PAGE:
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Whitehaven falls to $47m loss

Lower coal prices and delays to operations have caused Whitehaven Coal to post a $47 million first half loss.

The NSW-focussed miner's result in the six months to December 31 was down from a $19.9 million profit in the previous corresponding period.

"Whitehaven's first half performance has suffered from a number of adverse impacts on the business, the most significant being weak coal prices and a strong Australian dollar," outgoing chief executive Tony Haggarty said in a statement.

The company was also impacted by a train derailment and maintenance at its Sunnyside mine.

Mr Haggarty, who last week announced he would resign in March, said the company was reviewing its operations to identify ways of further reducing costs and improving its revenue.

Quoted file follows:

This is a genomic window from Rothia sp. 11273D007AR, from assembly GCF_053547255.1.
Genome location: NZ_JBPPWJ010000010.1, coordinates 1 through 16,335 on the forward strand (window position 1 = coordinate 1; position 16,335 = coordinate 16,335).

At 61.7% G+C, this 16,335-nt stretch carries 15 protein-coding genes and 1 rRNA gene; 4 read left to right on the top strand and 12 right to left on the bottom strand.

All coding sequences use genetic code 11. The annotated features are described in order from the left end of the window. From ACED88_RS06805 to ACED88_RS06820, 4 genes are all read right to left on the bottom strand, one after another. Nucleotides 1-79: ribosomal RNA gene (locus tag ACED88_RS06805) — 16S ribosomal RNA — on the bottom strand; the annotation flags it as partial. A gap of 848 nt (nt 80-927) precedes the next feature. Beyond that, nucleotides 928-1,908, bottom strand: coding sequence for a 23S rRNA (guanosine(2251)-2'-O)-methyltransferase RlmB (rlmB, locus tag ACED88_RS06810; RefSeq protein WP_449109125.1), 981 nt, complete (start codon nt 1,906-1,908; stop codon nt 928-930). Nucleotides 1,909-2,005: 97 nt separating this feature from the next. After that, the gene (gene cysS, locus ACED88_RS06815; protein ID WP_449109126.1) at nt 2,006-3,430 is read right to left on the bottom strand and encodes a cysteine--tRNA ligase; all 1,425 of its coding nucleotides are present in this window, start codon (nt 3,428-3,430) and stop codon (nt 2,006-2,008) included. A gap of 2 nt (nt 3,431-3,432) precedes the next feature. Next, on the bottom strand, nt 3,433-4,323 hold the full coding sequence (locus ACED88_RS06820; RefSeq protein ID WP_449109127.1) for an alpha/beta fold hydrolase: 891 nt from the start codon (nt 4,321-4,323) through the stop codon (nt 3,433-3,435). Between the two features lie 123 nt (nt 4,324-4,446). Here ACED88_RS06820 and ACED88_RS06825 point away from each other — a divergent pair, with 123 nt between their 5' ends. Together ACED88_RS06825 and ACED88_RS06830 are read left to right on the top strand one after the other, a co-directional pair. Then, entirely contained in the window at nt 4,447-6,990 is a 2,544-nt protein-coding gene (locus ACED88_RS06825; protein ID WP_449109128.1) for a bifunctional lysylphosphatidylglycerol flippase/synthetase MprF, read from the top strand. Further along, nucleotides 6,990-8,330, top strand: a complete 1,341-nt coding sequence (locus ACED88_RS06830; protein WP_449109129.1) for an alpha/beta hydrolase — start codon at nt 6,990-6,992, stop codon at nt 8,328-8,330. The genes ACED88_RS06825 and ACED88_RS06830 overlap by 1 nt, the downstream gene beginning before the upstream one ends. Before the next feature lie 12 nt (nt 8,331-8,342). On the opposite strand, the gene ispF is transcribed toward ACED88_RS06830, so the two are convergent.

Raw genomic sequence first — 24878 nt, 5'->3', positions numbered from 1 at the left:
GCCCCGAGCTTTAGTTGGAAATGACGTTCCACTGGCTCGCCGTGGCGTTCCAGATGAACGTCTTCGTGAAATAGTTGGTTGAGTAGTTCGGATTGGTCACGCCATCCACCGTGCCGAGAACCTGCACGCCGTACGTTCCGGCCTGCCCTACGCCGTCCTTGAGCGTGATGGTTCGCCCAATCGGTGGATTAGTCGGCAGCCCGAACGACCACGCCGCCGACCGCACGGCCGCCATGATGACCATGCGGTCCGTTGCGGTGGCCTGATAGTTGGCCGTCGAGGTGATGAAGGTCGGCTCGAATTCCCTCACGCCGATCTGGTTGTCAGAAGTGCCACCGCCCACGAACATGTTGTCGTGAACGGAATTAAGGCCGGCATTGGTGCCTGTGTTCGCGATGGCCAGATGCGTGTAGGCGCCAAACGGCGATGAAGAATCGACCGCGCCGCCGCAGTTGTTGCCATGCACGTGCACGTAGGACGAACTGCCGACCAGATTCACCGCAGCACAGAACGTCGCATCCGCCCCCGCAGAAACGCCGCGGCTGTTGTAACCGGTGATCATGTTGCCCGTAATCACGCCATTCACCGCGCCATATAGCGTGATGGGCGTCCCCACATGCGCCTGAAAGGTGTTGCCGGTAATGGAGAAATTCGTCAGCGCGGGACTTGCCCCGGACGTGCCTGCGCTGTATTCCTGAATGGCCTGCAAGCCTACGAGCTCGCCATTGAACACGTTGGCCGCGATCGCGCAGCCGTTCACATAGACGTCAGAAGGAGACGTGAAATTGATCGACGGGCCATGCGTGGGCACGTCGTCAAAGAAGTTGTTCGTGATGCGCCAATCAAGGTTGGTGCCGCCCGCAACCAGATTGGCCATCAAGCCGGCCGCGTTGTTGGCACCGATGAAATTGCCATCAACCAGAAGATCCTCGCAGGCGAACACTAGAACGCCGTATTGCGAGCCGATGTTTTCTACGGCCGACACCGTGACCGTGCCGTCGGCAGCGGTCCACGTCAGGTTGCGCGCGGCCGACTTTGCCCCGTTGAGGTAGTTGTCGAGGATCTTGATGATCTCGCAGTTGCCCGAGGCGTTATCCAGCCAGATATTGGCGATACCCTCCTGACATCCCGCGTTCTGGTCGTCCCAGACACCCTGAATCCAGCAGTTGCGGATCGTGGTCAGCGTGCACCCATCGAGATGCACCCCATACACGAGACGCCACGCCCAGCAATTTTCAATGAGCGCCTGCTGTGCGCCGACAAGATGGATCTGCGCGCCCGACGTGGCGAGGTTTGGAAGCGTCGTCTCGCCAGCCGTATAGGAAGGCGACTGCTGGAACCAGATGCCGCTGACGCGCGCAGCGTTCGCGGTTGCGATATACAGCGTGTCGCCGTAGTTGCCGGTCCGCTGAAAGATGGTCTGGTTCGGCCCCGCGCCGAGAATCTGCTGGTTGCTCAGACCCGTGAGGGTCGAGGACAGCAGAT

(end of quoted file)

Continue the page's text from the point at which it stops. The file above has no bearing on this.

The value of Whitehaven's coal has also been negatively affected by a high moisture content in coal from its Narrabri mine, reducing its energy.

That coal has to be sold in lower-priced coal markets.

The high moisture content was expected to persist into the second half of the financial year, although an improvement was expected in the final three months, Whitehaven said on Tuesday.

The benchmark price of its Newcastle semi-soft coking coal had remained stable at around $US113.50 per tonne in the three months to December, and that was expected to continue in the three months to the end of March, the company said.

About 1.4 million tonnes of coal were expected to be sold to existing customers over the year, but winning new business at reasonable prices was difficult, it said.

But the company upgraded its total coal resources by two per cent to 3.788 billion tonnes.

No interim dividend is to be paid to shareholders.